wherein the sounding of the horn is configured to be terminated by releasing the depression on the second member,
wherein the magnet moves relative to the magnetic coil when the second component moves toward the operating position, and
wherein the movement of the magnet relative to the magnetic coil induces current in the magnetic coil, thereby sounding the horn;
an airbag that is configured to be deployed toward an occupant in the event of a collision;
a retainer that accommodates the airbag in a folded state;
an inflator that is configured to supply inflation gas to the airbag; and
an airbag cover that covers a part of the airbag that is adjacent to the occupant.
18. The steering device according to claim 17, wherein one of the first and second components includes the magnet, and wherein the other of the first and second components includes the magnetic coil.
19. The steering device according to claim 17, wherein the magnetic coil is a coil spring interposed between the first and second components.
20. The steering device according to claim 19, wherein the coil spring is configured to elastically bias the second component the specified distance away from the first component.
Description
    BACKGROUND
  • [0001]
    The present invention relates to a horn switch, and in particular, it relates to a horn switch gear provided in an airbag system and constructed such that, when depressed, the module cover or the entire airbag system is moved backward to activate the horn switch. The invention also relates to an airbag system including the horn switch gear and to a construction technique for a horn switch gear mounted to a vehicle steering wheel.
  • [0002]
    Driver-seat airbag systems mounted to car steering wheels are disclosed, e.g., Japanese Unexamined Patent Application Publication Nos. 10-100832 and 2001-114057. When the module, which covers of the airbag systems, is depressed, a horn switch is activated to blow a horn. Specifically, when the airbag cover of airbag system is depressed, a moving contact is physically brought into contact with a fixed contact, thereby activating the horn mechanism, which causes the horn to sound (also referred to as “blow”), i.e., the module cover is moved backward to activate the horn switch. In these conventional horn switch gears, one of contacts, e.g., a contact rivet, is mounted to the module cover whereas the other contact is mounted to the retainer. Unfortunately, as the contacts are disposed separately, it is difficult to position them with high accuracy. In addition, there is a keen demand for a technique to improve horn operability by minimizing the depression load necessary (and the associated operation stroke) to blow the horn.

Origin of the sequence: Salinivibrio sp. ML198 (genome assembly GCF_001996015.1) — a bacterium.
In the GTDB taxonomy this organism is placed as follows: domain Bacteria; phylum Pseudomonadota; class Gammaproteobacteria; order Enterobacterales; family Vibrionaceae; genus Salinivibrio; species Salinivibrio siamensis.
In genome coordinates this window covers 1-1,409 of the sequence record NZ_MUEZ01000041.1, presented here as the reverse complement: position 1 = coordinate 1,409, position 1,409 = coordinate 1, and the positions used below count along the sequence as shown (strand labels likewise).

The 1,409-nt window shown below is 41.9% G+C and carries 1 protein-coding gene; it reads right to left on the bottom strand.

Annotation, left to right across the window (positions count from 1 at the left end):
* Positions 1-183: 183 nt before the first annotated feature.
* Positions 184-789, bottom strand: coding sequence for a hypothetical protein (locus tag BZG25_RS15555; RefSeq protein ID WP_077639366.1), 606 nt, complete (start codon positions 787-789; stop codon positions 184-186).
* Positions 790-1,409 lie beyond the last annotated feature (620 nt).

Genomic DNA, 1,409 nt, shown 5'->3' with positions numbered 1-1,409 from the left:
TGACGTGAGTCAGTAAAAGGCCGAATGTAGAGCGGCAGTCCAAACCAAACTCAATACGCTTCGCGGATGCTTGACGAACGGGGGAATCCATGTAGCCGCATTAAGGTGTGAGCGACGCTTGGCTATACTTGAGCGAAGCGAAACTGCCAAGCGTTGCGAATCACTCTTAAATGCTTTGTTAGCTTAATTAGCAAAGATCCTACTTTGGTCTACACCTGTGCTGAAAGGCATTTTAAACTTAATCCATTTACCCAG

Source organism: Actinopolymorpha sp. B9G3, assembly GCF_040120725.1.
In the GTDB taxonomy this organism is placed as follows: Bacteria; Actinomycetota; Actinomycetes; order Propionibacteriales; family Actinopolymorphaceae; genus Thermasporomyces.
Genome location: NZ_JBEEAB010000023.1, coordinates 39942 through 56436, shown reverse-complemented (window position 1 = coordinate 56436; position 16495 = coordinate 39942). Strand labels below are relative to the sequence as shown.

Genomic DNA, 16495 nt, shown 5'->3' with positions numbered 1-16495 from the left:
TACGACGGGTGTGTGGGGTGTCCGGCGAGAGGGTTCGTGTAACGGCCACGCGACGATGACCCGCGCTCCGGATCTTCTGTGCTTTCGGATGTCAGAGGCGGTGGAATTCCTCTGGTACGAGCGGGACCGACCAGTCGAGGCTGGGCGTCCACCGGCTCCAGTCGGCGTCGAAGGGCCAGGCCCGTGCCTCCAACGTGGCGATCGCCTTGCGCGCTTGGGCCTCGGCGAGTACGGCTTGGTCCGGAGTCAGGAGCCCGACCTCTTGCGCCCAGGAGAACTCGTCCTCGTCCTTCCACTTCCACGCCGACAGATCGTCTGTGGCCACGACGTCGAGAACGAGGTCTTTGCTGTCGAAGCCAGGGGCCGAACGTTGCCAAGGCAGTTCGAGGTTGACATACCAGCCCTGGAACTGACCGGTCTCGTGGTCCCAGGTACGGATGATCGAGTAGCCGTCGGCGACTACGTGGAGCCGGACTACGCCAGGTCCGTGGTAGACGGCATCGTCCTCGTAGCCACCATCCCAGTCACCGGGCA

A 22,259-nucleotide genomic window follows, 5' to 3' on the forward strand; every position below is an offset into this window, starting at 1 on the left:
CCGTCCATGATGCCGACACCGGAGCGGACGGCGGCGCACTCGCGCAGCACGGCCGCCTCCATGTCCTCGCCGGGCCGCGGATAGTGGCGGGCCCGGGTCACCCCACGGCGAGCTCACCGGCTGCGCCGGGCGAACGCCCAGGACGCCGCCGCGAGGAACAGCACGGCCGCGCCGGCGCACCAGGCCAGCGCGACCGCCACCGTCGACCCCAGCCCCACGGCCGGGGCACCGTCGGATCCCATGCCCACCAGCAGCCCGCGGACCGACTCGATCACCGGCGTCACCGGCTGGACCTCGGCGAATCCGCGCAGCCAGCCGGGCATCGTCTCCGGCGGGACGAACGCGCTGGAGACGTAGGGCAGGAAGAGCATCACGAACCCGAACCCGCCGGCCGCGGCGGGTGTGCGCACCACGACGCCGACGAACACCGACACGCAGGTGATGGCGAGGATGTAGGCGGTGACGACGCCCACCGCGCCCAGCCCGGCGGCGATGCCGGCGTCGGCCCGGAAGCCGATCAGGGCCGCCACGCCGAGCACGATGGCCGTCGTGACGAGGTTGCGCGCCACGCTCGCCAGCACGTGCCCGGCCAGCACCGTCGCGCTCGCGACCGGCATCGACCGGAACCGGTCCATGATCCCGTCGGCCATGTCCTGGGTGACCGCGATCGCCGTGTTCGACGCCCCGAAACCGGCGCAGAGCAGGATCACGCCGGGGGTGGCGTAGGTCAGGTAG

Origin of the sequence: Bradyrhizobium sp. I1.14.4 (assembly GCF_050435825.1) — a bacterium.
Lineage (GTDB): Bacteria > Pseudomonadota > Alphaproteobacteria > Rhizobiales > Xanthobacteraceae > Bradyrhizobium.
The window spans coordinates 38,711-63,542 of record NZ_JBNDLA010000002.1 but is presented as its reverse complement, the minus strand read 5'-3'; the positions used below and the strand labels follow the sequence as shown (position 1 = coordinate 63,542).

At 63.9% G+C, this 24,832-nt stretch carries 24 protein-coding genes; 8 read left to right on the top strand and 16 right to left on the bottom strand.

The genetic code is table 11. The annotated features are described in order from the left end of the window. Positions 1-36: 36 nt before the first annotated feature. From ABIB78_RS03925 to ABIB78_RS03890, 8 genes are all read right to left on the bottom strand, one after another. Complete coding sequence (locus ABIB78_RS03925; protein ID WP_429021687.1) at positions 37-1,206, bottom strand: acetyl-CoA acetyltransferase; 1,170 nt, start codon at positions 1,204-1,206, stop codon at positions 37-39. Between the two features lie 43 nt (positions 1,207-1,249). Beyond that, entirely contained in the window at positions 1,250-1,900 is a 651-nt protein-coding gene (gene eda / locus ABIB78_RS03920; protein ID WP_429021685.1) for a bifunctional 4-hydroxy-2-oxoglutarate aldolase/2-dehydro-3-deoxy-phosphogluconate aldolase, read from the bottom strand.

• [0003]
    Accordingly, the present invention has been made in light of the aforementioned problems. An object of the present invention is to facilitate the assembly of an airbag system (and a steering wheel that includes the airbag system) by providing a horn switch gear that uses no contacts to sound the horn. Another object of the present invention is to improve horn operability in a horn switch gear mounted on a steering wheel for vehicles.
  • SUMMARY
  • [0004]
    To achieve the aforementioned objects, the present invention provides a novel construction technique for a horn switch gear mounted on a steering wheel for vehicles such as automobiles.
  • [0005]
    An embodiment of the invention addresses a horn switch gear that includes, among other possible things: (a) a backward moving body that is configured to move backward in a depression direction when depressed by an occupant; (b) an unmoving body that faces the backward moving body; (c) a biasing member that is interposed between the backward moving body and the unmoving body and that is configured to bias the backward moving body in a restoring direction that is opposite the depression direction; and (d) a signal generator that is configured to generate a horn blowing signal in response to the movement of the backward moving body in the depression direction. The signal generator includes a noncontact sensor.